In most cases commercial media billboards are simply attached to buildings, ignoring their architectural concept since—by nature– they are programmed solely to attract maximum attention. Maybe there are ways to put both sides in a more synergetic relationship. The “Architectural Advertising Amplifier” (AAMP) is a permanent generative media art installation at “Wilkie Edge”, a mixed commercial development in Singapore. AAMP is creating transitional aspects between a commercial LED billboard that had already been set into the façade and the actual architecture of the building.
AAMP is a large-scale low-resolution matrix of 546 full color, computer-controlled LED lights turning the entire curtain wall glass façade of this office building into an irregular screen augmenting the high-res commercial screen. It invades the interstices of the building’s façade construction, turning it into a layered collage in which the commercial screenings are digitally echoed and dynamically blended with the “material” architectural elements.
Installed in the outer layer of a double skin façade, each of the individual LED lights is used as a “light projector” inducing a square color projection onto the inner hull. The Venetian blinds in front of the office windows serve as projection screens; in the evenings, when the employees leave their offices, motion sensors signal a central control system to close the windows. Step by step, an area of more than 800m2 of the façade is thus transformed into a very large screen display with an extreme low resolution. The lit window rectangles of offices still in use punctuate the digital image here and there and give view to the activities behind. In this way, the dynamic exchange between material and media becomes a persistent plot (≥ Cube-X): sometimes controversial, sometimes like a rehearsed choreography. This media installation does not cover up, but transforms the architecture to become a carrier of digital information and an urban landmark at the same time.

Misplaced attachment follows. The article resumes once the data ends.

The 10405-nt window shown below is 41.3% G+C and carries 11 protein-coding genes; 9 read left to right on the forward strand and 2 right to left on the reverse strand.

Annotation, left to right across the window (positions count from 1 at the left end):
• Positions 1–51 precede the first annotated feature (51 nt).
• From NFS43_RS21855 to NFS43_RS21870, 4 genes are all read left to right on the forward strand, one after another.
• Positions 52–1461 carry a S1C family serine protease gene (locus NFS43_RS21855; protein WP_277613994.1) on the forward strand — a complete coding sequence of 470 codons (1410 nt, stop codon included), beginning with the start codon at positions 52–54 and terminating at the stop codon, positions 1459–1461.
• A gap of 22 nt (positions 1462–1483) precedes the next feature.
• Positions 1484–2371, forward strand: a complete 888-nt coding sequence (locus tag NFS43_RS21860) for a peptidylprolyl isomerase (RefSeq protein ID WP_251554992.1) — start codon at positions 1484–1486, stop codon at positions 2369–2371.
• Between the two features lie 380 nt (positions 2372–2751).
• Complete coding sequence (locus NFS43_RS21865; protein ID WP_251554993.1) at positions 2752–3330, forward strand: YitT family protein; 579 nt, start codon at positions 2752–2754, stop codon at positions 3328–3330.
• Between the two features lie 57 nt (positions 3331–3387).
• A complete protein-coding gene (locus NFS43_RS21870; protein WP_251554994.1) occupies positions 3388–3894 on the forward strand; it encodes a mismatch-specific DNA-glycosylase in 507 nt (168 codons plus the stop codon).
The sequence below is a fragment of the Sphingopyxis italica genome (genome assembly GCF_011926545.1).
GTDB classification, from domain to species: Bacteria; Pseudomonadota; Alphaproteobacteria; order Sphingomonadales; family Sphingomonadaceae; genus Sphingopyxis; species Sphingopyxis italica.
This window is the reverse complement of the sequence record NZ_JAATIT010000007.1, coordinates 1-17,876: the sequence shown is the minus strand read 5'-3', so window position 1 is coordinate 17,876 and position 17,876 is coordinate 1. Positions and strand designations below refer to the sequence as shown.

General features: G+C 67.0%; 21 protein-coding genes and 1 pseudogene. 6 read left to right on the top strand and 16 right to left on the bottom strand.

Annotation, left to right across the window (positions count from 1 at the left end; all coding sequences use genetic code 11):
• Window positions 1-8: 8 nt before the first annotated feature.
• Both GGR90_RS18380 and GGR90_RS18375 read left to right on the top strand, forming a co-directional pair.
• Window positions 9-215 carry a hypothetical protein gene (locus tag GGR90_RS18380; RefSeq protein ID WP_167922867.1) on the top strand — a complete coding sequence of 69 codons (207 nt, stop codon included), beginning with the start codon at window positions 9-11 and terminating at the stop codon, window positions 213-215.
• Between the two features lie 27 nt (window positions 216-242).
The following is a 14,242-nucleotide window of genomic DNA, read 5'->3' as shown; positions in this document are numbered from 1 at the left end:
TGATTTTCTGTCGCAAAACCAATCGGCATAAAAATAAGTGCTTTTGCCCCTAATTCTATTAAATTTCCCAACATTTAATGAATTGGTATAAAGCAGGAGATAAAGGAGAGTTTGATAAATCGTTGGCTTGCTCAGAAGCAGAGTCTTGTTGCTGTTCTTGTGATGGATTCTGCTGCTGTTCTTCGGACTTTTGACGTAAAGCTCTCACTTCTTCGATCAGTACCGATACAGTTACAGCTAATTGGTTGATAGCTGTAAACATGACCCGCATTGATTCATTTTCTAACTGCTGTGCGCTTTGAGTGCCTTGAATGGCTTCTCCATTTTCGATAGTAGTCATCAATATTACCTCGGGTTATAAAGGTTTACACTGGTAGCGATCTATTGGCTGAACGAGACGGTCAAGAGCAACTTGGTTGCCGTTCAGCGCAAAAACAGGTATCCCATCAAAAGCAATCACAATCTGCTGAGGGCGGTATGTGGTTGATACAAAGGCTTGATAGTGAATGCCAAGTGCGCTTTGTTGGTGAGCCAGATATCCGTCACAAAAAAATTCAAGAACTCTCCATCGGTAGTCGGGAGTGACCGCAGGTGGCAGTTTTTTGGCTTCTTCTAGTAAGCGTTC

To create its continuously changing content, AAMP “hijacks” the never-ending stream of commercial content displayed on the LED billboard: A specialized artistic software permanently analyzes this content and transforms it into a visual color-echo that is displayed on the AAMP installation in real time. Triggered by the results of the software’s image analysis, various algorithms are applied to automatically “digest” the incoming images and generate a never-repeating artistic interpretation.
Although the resolution of the installation is extremely low, the displayed abstract images and patterns maintain an astonishing degree of legibility as the human brain manages to link and associate the color patterns back to the originating moving images displayed on the commercial LED billboard (≥ C4).
While the production of an artistic light aura as such is the default operational mode, two special modes are there to add an extra twist: With “Recursive Mode”, the software not only processes the AAMP behavior, but also aesthetically feeds back onto the LED billboard itself in real time, i.e., the software artistically manipulates the screened commercials and acts on both the high-end and the low-end screen. While the use of “Recursive Mode” is bound to special agreements with the advertisers, “Dream Mode” is automatically used at all times when no paid commercials are scheduled for display—here the AAMP machine starts “dreaming” by generating a unique, abstract yet poetic art piece based on all the commercials shown—and recorded—in the past.
While commercial LED billboards on most buildings remain “anti-architectural elements”, AAMP is an attempt to generate a transitional joint between the realms of art, architecture, and advertising. Maybe it can help to enrich the ongoing discussion about the use of large-scale advertising as an undeniable element of today’s urban reality.
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